BACKGROUND: Instillation of normal saline before endotracheal suctioning is thought to facilitate removal of secretions and ultimately to improve the patient's oxygenation status. To date, no studies have used an in vivo measure of oxygenation such as mixed venous oxygen saturation to characterize the effects of instillation of normal saline. OBJECTIVES: To describe the effects of instillation of normal saline into an endotracheal tube before suctioning on mixed venous oxygen saturation in critically ill adult patients. METHODS: In a descriptive, observational study, 35 patients were assigned to either of 2 groups after coronary artery bypass grafting. One group had 5 mL of normal saline instilled at the start of endotracheal tube suctioning; the other group had the same endotracheal tube suctioning procedure without the use of saline. Data on mixed venous oxygen saturation were recorded at 1-minute intervals for a 5-minute baseline period and then throughout the suctioning procedure until mixed venous oxygen saturation returned to baseline levels. RESULTS: The time required for mixed venous oxygen saturation to return to baseline values after suctioning was an average of 3.78 minutes longer when saline was used. CONCLUSIONS: Instillation of normal saline before endotracheal suctioning has an adverse effect on oxygenation as indicated by mixed venous oxygen saturation. This finding contradicts the assumption that instillation of normal saline improves oxygenation status.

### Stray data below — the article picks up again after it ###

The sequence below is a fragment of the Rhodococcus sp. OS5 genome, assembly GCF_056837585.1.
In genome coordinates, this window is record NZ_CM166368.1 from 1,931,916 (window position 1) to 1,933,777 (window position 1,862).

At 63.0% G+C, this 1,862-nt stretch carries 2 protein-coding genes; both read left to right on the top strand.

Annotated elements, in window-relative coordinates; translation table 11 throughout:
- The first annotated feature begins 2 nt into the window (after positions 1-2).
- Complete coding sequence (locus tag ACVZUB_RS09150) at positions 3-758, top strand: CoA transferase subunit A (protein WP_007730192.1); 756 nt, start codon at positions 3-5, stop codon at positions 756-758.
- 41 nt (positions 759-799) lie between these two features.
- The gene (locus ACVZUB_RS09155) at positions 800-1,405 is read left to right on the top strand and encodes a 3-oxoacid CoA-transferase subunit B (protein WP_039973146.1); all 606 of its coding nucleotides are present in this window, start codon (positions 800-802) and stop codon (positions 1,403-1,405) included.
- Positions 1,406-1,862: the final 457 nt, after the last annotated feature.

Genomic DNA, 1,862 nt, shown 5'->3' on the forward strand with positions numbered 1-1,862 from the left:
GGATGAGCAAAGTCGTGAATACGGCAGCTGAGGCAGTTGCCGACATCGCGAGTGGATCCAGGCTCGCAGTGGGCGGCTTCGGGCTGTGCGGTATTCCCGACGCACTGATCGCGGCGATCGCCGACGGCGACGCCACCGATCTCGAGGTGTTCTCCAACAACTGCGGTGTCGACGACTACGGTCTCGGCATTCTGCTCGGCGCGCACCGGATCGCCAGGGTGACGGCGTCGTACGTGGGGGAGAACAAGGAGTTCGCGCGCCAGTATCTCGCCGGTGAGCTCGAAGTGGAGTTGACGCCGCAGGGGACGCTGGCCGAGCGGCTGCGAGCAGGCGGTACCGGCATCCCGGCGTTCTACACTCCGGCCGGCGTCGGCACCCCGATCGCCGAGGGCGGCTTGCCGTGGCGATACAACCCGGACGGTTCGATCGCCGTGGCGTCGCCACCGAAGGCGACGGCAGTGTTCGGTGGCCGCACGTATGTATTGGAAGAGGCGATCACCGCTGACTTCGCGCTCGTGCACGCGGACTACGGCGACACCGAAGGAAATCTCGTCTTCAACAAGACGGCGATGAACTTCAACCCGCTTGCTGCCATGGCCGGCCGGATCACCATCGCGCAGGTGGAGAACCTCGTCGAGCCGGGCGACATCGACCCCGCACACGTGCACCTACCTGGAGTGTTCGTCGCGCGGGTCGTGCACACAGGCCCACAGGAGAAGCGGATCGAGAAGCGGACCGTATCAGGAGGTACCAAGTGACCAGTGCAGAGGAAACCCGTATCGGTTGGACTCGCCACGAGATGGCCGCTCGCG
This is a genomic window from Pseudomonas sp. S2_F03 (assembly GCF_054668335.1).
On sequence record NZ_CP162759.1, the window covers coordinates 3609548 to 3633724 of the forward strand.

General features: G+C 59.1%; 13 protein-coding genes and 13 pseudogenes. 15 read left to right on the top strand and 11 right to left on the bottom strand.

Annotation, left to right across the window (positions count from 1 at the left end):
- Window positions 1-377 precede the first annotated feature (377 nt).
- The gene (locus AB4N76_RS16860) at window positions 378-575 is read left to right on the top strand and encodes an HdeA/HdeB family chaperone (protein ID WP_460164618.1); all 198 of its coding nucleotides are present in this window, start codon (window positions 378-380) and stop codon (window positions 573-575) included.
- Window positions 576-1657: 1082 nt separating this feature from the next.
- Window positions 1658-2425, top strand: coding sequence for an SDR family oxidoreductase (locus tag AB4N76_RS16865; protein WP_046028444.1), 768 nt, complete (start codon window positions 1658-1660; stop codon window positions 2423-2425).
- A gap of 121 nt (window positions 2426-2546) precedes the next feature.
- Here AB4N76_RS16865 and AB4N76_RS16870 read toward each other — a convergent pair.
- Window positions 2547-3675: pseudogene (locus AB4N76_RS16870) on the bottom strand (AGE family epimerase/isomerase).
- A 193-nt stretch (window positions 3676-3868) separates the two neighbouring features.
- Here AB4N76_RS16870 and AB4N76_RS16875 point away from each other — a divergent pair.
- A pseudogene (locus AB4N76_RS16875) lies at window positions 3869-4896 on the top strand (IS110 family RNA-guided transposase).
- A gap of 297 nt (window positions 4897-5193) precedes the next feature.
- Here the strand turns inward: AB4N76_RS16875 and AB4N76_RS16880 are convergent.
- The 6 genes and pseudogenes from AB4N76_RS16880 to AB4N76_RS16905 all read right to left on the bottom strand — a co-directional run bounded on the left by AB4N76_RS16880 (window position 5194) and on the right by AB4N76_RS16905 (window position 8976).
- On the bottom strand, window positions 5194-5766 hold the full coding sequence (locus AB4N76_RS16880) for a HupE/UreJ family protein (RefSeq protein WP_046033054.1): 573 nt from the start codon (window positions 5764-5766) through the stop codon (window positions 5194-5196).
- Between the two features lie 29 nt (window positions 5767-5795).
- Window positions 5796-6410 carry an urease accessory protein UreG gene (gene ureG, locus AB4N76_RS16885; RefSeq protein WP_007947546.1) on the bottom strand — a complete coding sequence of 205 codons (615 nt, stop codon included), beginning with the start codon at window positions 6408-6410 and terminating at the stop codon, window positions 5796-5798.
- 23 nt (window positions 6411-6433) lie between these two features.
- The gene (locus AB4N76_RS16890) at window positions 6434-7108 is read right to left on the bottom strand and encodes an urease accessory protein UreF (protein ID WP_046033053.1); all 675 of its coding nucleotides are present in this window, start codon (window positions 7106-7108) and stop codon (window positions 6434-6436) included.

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D Kinloch; Instillation of normal saline during endotracheal suctioning: effects on mixed venous oxygen saturation. Am J Crit Care 1 July 1999; 8 (4): 231–240. doi: https://doi.org/10.4037/ajcc19184.108.40.206
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